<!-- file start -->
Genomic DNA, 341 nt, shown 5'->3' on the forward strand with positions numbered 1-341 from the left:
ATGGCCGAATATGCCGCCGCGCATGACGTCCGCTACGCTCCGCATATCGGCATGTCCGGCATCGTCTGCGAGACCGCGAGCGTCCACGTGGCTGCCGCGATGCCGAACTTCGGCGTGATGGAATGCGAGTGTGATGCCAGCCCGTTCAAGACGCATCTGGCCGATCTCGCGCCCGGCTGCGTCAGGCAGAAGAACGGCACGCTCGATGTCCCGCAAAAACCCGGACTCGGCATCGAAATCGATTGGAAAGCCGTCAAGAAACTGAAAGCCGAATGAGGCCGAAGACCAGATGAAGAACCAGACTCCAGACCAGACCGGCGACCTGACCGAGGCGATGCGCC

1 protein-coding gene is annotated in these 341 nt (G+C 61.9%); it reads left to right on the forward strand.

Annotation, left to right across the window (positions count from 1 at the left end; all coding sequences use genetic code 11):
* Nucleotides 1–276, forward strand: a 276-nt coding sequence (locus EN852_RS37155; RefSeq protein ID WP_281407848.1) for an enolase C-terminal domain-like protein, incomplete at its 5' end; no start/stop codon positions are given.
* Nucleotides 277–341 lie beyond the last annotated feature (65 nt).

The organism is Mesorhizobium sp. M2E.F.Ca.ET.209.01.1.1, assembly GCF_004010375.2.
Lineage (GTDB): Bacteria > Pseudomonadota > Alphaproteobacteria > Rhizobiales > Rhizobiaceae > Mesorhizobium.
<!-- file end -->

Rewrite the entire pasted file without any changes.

Genomic DNA, 341 nt, shown 5'->3' on the forward strand with positions numbered 1-341 from the left:
ATGGCCGAATATGCCGCCGCGCATGACGTCCGCTACGCTCCGCATATCGGCATGTCCGGCATCGTCTGCGAGACCGCGAGCGTCCACGTGGCTGCCGCGATGCCGAACTTCGGCGTGATGGAATGCGAGTGTGATGCCAGCCCGTTCAAGACGCATCTGGCCGATCTCGCGCCCGGCTGCGTCAGGCAGAAGAACGGCACGCTCGATGTCCCGCAAAAACCCGGACTCGGCATCGAAATCGATTGGAAAGCCGTCAAGAAACTGAAAGCCGAATGAGGCCGAAGACCAGATGAAGAACCAGACTCCAGACCAGACCGGCGACCTGACCGAGGCGATGCGCC

1 protein-coding gene is annotated in these 341 nt (G+C 61.9%); it reads left to right on the forward strand.

Annotation, left to right across the window (positions count from 1 at the left end; all coding sequences use genetic code 11):
* Nucleotides 1–276, forward strand: a 276-nt coding sequence (locus EN852_RS37155; RefSeq protein ID WP_281407848.1) for an enolase C-terminal domain-like protein, incomplete at its 5' end; no start/stop codon positions are given.
* Nucleotides 277–341 lie beyond the last annotated feature (65 nt).

The organism is Mesorhizobium sp. M2E.F.Ca.ET.209.01.1.1, assembly GCF_004010375.2.
Lineage (GTDB): Bacteria > Pseudomonadota > Alphaproteobacteria > Rhizobiales > Rhizobiaceae > Mesorhizobium.